Growing Coconut Palms in the Pacific Islands: Colliding Knowledge and Values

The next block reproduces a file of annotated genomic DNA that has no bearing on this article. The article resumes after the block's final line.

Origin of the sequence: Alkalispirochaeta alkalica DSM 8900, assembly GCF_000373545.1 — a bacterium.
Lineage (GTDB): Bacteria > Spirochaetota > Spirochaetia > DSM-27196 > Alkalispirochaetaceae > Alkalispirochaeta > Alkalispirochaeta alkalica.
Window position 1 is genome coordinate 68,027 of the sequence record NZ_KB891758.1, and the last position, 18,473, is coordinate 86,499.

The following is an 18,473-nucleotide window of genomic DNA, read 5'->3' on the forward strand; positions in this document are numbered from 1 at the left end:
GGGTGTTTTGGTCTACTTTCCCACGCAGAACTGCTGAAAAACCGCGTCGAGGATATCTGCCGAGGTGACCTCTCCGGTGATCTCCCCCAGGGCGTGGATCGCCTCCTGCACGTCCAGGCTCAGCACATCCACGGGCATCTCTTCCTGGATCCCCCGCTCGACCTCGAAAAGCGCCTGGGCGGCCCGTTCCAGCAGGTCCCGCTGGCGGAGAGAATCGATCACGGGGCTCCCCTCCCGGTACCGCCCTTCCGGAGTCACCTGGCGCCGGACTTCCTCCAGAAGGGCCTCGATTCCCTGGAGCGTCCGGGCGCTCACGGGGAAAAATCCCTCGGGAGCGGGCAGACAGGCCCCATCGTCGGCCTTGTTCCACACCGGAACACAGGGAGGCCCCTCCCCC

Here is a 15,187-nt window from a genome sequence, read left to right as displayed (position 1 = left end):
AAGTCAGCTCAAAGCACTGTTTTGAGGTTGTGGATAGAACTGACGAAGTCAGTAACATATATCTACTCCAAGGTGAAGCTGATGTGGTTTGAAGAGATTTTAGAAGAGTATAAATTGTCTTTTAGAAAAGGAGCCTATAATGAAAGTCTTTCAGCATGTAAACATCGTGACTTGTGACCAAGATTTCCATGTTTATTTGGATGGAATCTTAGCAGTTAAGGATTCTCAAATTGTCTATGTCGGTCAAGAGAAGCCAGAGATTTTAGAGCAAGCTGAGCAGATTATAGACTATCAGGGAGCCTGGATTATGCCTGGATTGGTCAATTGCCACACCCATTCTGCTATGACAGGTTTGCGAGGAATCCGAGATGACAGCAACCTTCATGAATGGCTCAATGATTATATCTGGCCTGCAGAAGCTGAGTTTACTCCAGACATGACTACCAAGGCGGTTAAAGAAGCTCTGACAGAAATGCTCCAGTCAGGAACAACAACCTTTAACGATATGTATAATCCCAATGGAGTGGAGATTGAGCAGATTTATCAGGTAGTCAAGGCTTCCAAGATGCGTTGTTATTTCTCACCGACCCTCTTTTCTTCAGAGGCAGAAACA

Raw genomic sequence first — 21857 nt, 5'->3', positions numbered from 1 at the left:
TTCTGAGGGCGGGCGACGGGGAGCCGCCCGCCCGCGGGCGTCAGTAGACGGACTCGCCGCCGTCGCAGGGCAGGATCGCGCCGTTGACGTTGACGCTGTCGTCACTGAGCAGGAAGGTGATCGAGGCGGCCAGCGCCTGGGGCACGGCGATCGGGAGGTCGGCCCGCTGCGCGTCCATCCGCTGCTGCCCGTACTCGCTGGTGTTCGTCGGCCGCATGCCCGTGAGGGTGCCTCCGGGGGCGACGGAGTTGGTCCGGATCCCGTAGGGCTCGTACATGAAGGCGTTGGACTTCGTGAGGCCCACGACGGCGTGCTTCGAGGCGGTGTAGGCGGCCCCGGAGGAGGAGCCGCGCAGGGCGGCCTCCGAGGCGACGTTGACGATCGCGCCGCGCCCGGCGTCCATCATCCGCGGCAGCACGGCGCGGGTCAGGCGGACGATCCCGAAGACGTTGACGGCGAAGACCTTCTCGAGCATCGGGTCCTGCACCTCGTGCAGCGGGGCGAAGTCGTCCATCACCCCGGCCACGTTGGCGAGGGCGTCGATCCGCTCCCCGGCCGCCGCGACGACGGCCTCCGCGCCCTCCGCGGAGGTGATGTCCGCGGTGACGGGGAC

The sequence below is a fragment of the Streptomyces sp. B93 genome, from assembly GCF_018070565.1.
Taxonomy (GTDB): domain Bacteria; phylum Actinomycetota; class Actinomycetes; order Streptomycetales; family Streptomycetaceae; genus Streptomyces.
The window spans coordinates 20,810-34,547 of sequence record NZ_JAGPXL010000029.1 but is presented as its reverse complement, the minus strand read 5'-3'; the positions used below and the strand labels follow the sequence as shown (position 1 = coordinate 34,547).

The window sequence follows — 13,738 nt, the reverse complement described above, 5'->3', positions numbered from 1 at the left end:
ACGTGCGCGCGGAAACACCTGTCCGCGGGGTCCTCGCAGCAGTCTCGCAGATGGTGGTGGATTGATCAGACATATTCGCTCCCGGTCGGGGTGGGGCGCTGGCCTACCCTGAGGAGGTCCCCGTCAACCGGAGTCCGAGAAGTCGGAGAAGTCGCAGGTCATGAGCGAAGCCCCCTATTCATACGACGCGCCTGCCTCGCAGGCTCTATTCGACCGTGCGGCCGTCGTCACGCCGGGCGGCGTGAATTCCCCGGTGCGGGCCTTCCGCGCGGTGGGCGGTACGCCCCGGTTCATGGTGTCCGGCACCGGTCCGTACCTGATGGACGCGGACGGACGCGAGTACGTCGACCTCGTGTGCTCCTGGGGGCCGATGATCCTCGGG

Coconuts provided commodities for the West in the form of coconut oil and copra. Once colonial governments established control of the tropical Pacific Islands, they needed revenue so urged European settlers to establish coconut plantations. For some decades most copra came from Indigenous growers. Administrations constantly urged the people to thin old groves and plant new ones like plantations, in grid patterns, regularly spaced and weeded. Local growers were instructed to collect all fallen coconuts for copra from their groves. For half a century, the administrations’ requirements met with Indigenous passive resistance. This paper examines the underlying reasons for this, elucidating Indigenous ecological and social values, based on experiential knowledge, knowledge that clashed with Western scientific values.
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